The crisis of our diminishing water resources is just as severe any wartime crisis we have ever faced. —Jim Wright, U.S. Representative, The Coming Water Famine, 1966

water punchWater is life. No truer words were ever spoken, for without freshwater, life simply cannot exist. The first civilization in recorded history settled in Mesopotamia, or the “cradle of civilization” which is now modern day Iraq, Iran, Syria, Kuwait, and Turkey, due to its location between the Tigris and Euphrates Rivers. And since the dawn of history, water conflict has erupted when supply has become scarce.

worldpopThe first recorded water conflict took place in the “Gu’edena” region, known as the “edge of paradise.” King Urlama, who ruled Lagash from 2450 to 2400 BC, diverted regional water to boundary canals, which dried up boundary ditches and deprived Umma of water. Furthering his father’s work, King Urlama’s son cut off the water supply to Girsu, a city in Umma. Since this first recorded water war, water conflict has erupted regularly on planet Earth, with a high percentage of the conflict occurring in the Middle East.

Prior to the mid-twentieth century, the vast majority of water conflict came about as a result of a pre-existing war; that is, water was diverted or targeted as a military tactic. However, since the 1950s, targeted disputes over water access have increased exponentially, which should come as no surprise. After all, global population has nearly tripled in that time, from 2.5 billion in 1950 to 7.3 billion in 2015. And it continues to grow.

At the same time, climate change has begun to wreak havoc on global water supplies. Since 1950, the planet has warmed by approximately 1°, resulting in about 5.7% of the Earth’s total land area shifting toward warmer and drier climate types from 1950–2010. These warmer climates include expansion of arid climate zones and reduction in polar ice caps. And that’s just from one single degree. Experts predict that the earth’s temperature will increase five times that amount during this century alone, and unless we globally commit to taking climate action, at least one-third of the globe will fall into a state of near permanent drought by 2050.

40% of Israel's drinking water comes from desalination, like this IDE seawater desalination plant in Ashkelon
40% of Israel’s drinking water comes from desalination, like this IDE seawater desalination plant in Ashkelon

So what is the solution? Fortunately, global populations are taking notice, and nations have begun to work cooperatively towards a sustainable future. At the Paris Climate Conference held in December of 2015, water was of particular focus: the Paris Pact on Water and Adaptation to Climate Change in the Basins of Rivers, Lakes, and Aquifers was signed, and The Paris Call for Actions was officially launched. In addition, individual nations are implementing regulations and guidelines to provide for a more sustainable future. Many nations in the arid Middle East, including Kuwait, Qatar, Saudi Arabia, Israel, and the United Arab Emirates, have embraced desalination as a viable technology for years, and are now looking to reclaimed water to augment their water supply. British Columbia, Canada recently passed The Water Sustainability Act, which allows the government to manage surface water and groundwater as one resource, provide water users with greater certainty regarding their water rights, and establish clear rules about managing water during times of scarcity. The Act, which goes into effect early this year, was enacted to ensure that water stays healthy and secure for future generations of British Columbians.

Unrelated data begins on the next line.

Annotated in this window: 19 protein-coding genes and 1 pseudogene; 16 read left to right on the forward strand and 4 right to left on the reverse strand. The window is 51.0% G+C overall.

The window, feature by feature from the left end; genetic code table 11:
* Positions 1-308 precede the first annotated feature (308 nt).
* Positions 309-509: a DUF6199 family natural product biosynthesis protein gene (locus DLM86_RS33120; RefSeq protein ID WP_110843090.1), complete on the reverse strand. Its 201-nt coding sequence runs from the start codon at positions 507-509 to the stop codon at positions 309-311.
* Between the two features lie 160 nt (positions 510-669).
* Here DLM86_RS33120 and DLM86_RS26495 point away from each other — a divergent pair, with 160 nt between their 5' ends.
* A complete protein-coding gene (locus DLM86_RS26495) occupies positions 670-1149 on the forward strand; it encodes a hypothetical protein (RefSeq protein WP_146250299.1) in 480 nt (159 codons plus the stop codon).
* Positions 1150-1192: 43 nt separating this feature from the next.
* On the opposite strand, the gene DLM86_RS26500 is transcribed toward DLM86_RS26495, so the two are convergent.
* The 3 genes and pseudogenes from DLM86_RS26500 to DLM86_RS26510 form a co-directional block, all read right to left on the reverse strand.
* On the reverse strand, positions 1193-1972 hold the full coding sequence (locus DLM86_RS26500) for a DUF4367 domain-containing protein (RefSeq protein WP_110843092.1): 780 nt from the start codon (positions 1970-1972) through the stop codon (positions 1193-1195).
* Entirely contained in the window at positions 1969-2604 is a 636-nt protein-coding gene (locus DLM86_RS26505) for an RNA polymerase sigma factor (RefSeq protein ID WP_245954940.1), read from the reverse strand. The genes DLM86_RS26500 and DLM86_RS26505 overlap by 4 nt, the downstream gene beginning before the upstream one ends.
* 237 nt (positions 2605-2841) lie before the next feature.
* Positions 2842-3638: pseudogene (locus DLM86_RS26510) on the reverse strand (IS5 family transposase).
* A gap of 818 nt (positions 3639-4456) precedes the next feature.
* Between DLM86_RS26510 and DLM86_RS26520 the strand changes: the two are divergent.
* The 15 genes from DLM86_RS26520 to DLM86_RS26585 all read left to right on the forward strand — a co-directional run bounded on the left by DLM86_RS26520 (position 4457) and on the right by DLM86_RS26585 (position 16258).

Purple pipes and signs indicate reclaimed water, which is more frequently being used for irrigation in arid areas like California
Purple pipes and signs indicate reclaimed water, which is more frequently being used for irrigation in arid areas like California

In the United States, water conservation has been brought to the forefront of the public eye, and the EPA has implemented its Sustainable Water Infrastructure program to provide technical support and financial resources to states to increase water and energy efficiency in water, wastewater, and stormwater infrastructure. The goal of the program is to assist water and wastewater facilities in saving water and energy and reducing greenhouse gas emissions. Recycled wastewater is being used to recharge groundwater supplies and to irrigate crops, and the western hemisphere’s largest ocean desalination plant is currently under construction in California. Stormwater is now being viewed as a resource rather than a waste product, with Low Impact Development and sustainable stormwater management practices now commonplace. Engineers are working diligently to innovate energy efficient water conservation technologies, while municipal and governmental entities have been educating the public on the value of water and conservation techniques.